Sixth amendment protects the right for an accused to

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Sixth Amendment protects the right for an accused to receive effective assistance of counsel in order to protect the adversary process. Therefore, the test to determine whether a violation of the Sixth Amendment occurred must rely on evidence that the adversary process itself suffered. Strickland v Washington Facts: Charged with capital murder in Florida, David Washington pleaded guilty and told the judge that he was under extreme stress at the time because of his inability to support his family. The judge sounded sympathetic, but Washington's defense counsel did not collect character evidence or request a psychiatric examination before the sentencing hearing. He made this decision so that the prosecution could not cross-examine Washington and use its own psychiatric report. He also did not seek a presentence report because he wanted to reduce the possibility that Washington's criminal record could be introduced, since this was related to an aggravating factor that would make the death penalty more likely. After the sentencing hearing, the trial judge found that the death penalty was appropriate because of the lack of mitigating factors and presence of several aggravating factors. Procedure: The sentence was affirmed by the Florida Supreme Court, Washington sought to argue that he had received ineffective assistance of counsel based on the decisions by his lawyer outlined above. He was denied at the trial level and by the state Supreme Court, so he then sought habeas corpus relief in federal court. However, the district court found that the lawyer's decisions, which they agreed were mistaken, did not materially affect the outcome in the case. In other words, there was no reason to think that Washington would not have received the death penalty if the lawyer had taken more steps in collecting evidence. Issue: Consider the proper standards for judging a criminal defendant’s contention that the Constitution requires a conviction or death sentence to be set aside because counsel’s assistance at the trial or sentencing was ineffective. Hold: The appropriate standard for ineffective assistance of counsel requires both that the defense attorney was objectively deficient and that there was a reasonable probability that a competent attorney would have led to a different outcome. On the other hand, the range of strategies available to lawyers is broad, and many justifiable options may be available at any given time. This means that courts should refrain from using hindsight to evaluate whether a decision was objectively deficient if it might have potentially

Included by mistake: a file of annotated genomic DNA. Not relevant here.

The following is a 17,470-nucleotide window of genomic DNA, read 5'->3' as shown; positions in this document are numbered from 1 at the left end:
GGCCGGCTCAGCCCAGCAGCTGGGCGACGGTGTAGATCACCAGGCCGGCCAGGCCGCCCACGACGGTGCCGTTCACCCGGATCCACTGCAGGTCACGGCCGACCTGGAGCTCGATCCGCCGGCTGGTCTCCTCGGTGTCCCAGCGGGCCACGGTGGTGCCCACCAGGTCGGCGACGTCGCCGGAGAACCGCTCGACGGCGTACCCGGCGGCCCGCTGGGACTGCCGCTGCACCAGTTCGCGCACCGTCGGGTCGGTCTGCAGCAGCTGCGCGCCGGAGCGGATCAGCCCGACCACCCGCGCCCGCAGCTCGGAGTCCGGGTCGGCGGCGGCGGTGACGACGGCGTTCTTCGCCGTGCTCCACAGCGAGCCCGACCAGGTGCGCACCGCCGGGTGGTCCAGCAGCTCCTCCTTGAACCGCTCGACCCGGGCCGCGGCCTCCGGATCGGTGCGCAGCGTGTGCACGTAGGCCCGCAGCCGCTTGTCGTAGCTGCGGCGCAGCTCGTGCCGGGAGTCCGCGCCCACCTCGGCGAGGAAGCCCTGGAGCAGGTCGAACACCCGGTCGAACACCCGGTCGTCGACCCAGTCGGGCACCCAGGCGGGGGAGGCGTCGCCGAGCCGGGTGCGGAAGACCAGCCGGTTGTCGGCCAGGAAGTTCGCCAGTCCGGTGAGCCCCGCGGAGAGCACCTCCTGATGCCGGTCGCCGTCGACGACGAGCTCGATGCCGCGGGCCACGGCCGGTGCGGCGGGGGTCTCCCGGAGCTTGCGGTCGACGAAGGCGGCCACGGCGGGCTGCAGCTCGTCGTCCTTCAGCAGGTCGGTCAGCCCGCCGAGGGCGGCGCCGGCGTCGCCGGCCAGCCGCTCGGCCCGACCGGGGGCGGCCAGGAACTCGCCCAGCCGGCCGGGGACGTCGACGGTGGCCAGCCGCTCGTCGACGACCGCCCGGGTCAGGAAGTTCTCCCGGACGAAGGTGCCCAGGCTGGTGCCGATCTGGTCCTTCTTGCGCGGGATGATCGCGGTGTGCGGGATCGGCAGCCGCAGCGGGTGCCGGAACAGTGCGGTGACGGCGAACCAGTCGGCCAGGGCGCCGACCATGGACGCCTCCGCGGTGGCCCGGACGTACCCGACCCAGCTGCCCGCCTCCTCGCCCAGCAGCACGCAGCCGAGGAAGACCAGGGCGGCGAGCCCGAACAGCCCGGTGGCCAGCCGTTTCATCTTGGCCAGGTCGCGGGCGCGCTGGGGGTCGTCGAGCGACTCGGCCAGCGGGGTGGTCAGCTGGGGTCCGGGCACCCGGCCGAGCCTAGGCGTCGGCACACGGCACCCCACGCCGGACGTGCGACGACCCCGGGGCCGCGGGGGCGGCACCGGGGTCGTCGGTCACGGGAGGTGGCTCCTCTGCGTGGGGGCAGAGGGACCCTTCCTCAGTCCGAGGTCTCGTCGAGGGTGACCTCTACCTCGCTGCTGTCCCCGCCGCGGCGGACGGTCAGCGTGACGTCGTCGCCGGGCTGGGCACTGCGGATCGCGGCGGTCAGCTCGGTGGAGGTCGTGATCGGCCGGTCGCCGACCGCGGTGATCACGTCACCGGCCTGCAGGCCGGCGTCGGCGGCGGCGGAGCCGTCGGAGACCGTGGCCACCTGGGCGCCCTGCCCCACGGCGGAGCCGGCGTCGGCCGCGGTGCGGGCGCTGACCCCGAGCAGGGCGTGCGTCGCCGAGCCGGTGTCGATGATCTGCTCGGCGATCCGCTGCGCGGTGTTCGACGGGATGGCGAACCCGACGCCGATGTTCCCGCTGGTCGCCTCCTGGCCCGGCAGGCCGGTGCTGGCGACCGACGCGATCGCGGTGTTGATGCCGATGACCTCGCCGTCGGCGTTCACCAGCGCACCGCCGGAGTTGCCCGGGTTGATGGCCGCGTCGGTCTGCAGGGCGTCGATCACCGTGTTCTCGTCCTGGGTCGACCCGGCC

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made sense at the time. Even if a decision is objectively deficient, moreover, prejudice cannot be presumed in most situations unless there is a conflict of interest. The defendant must show a reasonable probability that the outcome would have been different if not for the deficiency. In the context of a conviction, this means that the deficient representation prevented the jury from having a reasonable doubt. In the context of the sentencing phase of a capital trial, it
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  • Fall '19
  • Supreme Court of the United States, State supreme court, of counsel

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